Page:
[Show abstract][Hide abstract] ABSTRACT: Determining the monoisotopic peak of a precursor is a first step in interpreting mass spectra, which is basic but non-trivial. The reason is that in the isolation window of a precursor, other peaks interfere with the determination of the monoisotopic peak, leading to wrong mass-to-charge ratio or charge state. Here we propose a method, named pParse, to export the most probable monoisotopic peaks for precursors, including co-eluted precursors. We use the relationship between the position of the highest peak and the mass of the first peak to detect candidate clusters. Then, we extract three features to sort the candidate clusters: (i) the sum of the intensity, (ii) the similarity of the experimental and the theoretical isotopic distribution, and (iii) the similarity of elution profiles. We showed that the recall of pParse, MaxQuant, and BioWorks was 98-98.8%, 0.5-17%, and 1.8-36.5% at the same precision, respectively. About 50% of tandem mass spectra are triggered by multiple precursors which are difficult to identify. Then we design a new scoring function to identify the co-eluted precursors. About 26% of all identified peptides were exclusively from co-eluted peptides. Therefore, accurately determining monoisotopic peaks, including co-eluted precursors, can greatly increase peptide identification rate.
"In addition to the expected improvement in sensitivity from searching against a small targeted sequence database, the neuropeptide spectral libraries further improve identification efficiency, sensitivity and reliability by considering all spectral features, including actual fragment intensities, neutral losses from fragments and various uncommon or even unknown fragments to determine the best matches. NeuroPedia spectral libraries are compatible with the publicly available spectral library search tool M-SPLIT (Wang et al., 2010) and can be easily converted to other spectral library formats. To further facilitate visual evaluation of neuropeptide MS/MS spectra, NeuroPedia provides annotated spectrum images for every library spectrum and further separates spectral libraries by species, digestion enzyme and instrument type (see Supplementary Table) "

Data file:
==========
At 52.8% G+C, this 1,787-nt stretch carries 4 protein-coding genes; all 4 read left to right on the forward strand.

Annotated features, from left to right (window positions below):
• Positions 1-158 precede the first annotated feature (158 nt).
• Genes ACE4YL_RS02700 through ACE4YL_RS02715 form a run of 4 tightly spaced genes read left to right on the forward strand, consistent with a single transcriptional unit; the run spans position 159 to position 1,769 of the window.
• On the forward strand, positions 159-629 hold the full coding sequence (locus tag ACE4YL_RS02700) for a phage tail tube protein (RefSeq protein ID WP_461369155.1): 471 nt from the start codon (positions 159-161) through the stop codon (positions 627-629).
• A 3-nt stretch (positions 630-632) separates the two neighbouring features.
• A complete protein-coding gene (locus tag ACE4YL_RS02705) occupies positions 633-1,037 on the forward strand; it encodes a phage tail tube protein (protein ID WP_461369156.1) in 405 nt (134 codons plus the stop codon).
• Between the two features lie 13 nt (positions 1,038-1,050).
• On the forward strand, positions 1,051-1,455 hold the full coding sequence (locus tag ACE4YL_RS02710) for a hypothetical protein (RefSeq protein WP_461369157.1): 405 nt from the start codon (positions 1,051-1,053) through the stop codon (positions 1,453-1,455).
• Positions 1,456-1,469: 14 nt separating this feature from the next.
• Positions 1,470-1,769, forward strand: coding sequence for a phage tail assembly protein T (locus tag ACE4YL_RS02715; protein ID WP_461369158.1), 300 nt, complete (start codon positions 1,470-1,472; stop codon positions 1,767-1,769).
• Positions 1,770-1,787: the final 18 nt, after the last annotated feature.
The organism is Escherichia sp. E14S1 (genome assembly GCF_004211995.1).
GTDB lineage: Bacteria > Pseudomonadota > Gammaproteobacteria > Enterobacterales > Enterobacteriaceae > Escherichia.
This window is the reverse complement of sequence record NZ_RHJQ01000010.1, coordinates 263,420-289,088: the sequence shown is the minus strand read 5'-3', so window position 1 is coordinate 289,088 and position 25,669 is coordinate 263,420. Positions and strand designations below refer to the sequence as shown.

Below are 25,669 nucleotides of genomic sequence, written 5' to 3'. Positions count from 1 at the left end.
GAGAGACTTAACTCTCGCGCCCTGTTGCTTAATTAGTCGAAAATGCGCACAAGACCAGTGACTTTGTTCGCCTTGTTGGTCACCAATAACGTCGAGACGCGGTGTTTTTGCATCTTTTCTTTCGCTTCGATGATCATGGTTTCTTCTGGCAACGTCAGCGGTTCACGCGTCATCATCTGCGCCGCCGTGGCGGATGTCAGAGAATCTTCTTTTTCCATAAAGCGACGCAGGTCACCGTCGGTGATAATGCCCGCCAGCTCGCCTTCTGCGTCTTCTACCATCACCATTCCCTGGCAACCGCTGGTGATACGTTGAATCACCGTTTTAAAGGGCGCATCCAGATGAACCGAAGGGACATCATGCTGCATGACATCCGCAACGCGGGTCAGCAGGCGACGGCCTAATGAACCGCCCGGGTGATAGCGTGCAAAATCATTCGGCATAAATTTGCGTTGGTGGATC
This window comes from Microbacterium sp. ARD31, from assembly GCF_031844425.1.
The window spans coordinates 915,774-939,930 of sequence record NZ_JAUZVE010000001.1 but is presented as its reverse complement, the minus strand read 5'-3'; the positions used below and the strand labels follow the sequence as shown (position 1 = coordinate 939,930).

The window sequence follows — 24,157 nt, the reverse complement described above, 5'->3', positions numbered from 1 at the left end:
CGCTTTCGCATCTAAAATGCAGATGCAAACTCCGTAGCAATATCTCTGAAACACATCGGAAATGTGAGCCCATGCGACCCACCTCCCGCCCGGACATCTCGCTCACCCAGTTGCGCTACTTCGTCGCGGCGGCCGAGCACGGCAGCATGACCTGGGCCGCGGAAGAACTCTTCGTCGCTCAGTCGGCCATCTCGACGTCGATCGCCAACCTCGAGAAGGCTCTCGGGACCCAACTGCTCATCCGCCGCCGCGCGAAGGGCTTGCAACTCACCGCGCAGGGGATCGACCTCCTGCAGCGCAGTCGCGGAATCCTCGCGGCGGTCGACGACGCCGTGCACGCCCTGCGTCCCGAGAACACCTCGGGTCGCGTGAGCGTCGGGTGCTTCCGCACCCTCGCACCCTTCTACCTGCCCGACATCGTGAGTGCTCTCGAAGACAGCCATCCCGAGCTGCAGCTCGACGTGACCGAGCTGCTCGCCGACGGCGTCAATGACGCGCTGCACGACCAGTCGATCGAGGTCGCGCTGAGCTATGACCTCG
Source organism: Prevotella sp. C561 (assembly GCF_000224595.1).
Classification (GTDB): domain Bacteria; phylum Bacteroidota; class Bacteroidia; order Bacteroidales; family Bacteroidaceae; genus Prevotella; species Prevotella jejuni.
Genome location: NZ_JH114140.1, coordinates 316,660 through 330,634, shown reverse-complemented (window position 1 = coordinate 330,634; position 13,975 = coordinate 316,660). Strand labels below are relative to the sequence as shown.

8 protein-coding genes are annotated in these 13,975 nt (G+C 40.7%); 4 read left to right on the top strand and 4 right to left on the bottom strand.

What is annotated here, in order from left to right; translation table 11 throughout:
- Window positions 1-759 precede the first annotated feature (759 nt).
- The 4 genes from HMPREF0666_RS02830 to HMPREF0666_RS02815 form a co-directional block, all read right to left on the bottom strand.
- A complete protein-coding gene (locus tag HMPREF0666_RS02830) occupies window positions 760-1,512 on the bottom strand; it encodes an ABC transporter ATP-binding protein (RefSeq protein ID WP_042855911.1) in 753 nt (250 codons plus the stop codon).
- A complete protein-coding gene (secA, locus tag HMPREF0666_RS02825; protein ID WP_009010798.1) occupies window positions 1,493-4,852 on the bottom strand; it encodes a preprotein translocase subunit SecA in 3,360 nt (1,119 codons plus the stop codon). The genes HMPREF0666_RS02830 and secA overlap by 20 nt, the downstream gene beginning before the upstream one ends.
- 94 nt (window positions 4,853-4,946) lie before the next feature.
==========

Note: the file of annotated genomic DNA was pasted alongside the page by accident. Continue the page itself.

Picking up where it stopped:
[Show abstract][Hide abstract] ABSTRACT: Neuropeptides are essential for cell-cell communication in neurological and endocrine physiological processes in health and disease. While many neuropeptides have been identified in previous studies, the resulting data has not been structured to facilitate further analysis by tandem mass spectrometry (MS/MS), the main technology for high-throughput neuropeptide identification. Many neuropeptides are difficult to identify when searching MS/MS spectra against large protein databases because of their atypical lengths (e.g. shorter/longer than common tryptic peptides) and lack of tryptic residues to facilitate peptide ionization/fragmentation. NeuroPedia is a neuropeptide encyclopedia of peptide sequences (including genomic and taxonomic information) and spectral libraries of identified MS/MS spectra of homolog neuropeptides from multiple species. Searching neuropeptide MS/MS data against known NeuroPedia sequences will improve the sensitivity of database search tools. Moreover, the availability of neuropeptide spectral libraries will also enable the utilization of spectral library search tools, which are known to further improve the sensitivity of peptide identification. These will also reinforce the confidence in peptide identifications by enabling visual comparisons between new and previously identified neuropeptide MS/MS spectra.
Supplementary materials are available at Bioinformatics online.